CARRIGTWOHILL, Ireland – When it comes to the Roman Catholic Church, Judy Donnelly has been something of a rebel over the years. Like much of Ireland, she supported contraception, voted in a referendum to legalize divorce and, three years ago, backed same-sex marriage.
That last vote was joyously celebrated around the country and the world, placing Ireland, which elected its first gay prime minister last year, at the vanguard of what many called a social revolution.
But when it comes to the historic decision on legalizing abortion, which will be put to the nation Friday, Donnelly says she will vote no, as will enough of her countrymen and women, including lawmakers across the political divide, to throw the referendum result into doubt. Polls for Friday's vote have narrowed so tightly in recent weeks that "yes" and "no" campaigners are not able to confidently predict a victory.
"It's just not the same," said Donnelly, 46. "It's about values and morals."
Even if Ireland is becoming more culturally liberal in many respects, opposition to abortion is deeply ingrained. To some, abortion amounts to murder rather than being about liberal cultural values.
Abortion rights advocates cite several reasons for why attitudes have not changed: a history of female oppression; the church's continuing grip over sexual education; and very private experiences around miscarriages, fetal deformities, adoption difficulties and spousal disagreements over whether to keep a baby.
At the same time, many Irish say, sex and sexual health remain somewhat taboo subjects. Often, the negative consequences of sexual activity, including infections or unplanned pregnancies, are seen through a moral lens rather than as health issues.
The Catholic Church opposes abortion, and some priests told their congregations that they would not be able to receive Communion if they voted yes.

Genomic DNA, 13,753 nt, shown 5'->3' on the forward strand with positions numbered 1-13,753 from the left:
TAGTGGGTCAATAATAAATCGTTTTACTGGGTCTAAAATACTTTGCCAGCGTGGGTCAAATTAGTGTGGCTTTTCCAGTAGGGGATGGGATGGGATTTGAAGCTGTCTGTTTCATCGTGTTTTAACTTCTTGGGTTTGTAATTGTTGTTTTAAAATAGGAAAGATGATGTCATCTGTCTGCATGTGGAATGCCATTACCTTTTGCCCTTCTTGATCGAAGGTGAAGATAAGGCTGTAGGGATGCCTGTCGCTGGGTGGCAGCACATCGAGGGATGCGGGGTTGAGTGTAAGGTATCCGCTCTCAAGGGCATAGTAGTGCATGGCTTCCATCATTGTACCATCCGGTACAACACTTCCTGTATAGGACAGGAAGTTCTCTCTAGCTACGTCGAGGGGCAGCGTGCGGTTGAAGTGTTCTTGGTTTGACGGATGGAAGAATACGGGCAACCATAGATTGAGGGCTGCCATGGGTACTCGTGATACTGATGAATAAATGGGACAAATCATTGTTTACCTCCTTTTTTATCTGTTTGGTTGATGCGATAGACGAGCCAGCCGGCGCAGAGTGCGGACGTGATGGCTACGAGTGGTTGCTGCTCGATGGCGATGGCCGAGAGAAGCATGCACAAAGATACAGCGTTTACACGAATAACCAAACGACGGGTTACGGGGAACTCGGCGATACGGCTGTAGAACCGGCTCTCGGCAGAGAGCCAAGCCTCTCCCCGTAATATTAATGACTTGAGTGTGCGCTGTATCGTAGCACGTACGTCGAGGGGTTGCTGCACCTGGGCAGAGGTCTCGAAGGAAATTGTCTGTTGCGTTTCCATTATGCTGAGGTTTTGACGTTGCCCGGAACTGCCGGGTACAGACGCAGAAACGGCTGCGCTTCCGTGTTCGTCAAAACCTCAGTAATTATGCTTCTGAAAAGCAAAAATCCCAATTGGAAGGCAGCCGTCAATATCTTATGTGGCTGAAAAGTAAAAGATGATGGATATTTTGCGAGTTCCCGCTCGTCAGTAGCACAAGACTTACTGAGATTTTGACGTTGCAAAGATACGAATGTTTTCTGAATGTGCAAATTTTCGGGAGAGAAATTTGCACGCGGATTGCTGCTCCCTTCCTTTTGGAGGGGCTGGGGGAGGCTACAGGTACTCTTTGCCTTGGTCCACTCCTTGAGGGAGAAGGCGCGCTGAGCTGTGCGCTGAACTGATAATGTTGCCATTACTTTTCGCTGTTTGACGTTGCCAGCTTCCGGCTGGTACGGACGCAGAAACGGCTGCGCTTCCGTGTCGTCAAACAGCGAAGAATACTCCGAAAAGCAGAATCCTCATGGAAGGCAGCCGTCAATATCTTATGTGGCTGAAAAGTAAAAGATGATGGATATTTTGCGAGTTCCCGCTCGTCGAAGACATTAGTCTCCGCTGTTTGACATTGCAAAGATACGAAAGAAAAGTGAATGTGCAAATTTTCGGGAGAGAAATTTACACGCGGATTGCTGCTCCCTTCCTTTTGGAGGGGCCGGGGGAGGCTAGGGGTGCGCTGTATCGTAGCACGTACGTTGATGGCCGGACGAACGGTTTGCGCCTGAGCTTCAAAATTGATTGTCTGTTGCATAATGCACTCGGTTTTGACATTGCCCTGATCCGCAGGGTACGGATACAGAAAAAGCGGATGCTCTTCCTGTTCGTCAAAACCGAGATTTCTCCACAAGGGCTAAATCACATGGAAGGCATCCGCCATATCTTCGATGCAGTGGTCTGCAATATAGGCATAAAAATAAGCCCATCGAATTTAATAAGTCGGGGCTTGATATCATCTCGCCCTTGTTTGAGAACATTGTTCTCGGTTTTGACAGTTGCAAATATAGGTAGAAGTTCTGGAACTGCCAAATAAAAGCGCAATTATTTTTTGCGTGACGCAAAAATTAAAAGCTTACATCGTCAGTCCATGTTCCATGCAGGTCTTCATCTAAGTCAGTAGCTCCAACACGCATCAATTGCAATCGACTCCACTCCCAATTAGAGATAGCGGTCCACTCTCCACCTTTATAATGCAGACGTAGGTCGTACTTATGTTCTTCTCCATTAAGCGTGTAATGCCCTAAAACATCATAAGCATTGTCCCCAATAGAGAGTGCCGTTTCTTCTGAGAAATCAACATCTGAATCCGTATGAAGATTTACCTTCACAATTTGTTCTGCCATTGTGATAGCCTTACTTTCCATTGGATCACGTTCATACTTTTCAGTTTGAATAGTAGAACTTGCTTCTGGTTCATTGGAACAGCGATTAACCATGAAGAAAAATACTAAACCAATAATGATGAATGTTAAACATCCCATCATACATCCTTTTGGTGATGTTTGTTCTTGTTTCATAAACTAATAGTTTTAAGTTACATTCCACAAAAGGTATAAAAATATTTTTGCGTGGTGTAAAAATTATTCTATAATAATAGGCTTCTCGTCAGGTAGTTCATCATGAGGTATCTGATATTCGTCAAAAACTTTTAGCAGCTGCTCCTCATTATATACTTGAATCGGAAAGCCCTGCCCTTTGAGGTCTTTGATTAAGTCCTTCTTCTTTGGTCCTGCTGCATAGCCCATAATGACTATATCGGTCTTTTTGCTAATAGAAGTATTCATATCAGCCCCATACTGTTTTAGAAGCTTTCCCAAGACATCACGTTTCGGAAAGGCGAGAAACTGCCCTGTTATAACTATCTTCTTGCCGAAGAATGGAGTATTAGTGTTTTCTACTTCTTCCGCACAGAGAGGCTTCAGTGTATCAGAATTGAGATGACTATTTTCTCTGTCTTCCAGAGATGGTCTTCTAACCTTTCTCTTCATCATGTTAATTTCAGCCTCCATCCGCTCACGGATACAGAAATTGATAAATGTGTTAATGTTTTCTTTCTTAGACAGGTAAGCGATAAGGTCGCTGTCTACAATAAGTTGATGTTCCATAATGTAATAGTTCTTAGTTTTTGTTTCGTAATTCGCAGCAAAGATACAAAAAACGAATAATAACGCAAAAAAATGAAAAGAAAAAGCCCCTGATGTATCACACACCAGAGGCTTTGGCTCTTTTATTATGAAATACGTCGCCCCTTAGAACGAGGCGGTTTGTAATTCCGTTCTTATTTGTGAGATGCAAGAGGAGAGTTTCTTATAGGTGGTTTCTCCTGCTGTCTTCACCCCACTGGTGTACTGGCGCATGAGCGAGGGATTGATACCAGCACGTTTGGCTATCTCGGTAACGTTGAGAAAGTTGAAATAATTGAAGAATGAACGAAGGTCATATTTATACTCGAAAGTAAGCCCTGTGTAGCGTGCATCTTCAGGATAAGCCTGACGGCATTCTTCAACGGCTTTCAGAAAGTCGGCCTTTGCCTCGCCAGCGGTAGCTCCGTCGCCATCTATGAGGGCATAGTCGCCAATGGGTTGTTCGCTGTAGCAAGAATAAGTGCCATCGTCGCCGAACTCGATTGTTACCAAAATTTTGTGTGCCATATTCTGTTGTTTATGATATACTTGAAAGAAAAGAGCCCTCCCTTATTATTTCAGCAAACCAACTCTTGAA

Ironically, it was a gay prime minister, Leo Varadkar, who called for this referendum that will essentially ask voters to repeal a 1983 amendment to the constitution that gives a fetus the same right to life as the mother and allow unrestricted terminations of pregnancies for up to 12 weeks.
"I know I come across as a hypocrite," said Darren Haddock, 48, a cabdriver who initially planned to vote in favor of abortion because he saw it as a woman's right. But now, he said, "We're talking about hurting a life."
The referendum on same-sex marriage was different, he said. "The time was right for Ireland to come out of the Dark Ages, to break the shackles from the church, and it was a victory for people to stand up to it," he said.
Donnelly voted in favor of same-sex marriage because her sister-in-law was part of the first gay couple to get married in England. Another cousin is gay and recently got married, too.
When it came to abortion, she reflected on some of her other relatives who had had miscarriages. "And then you have people who cross over to England to get an abortion," she said, although she said there were some exceptions, as in the cases of rape or incest. "But just because you made a boo-boo doesn't mean you get an abortion."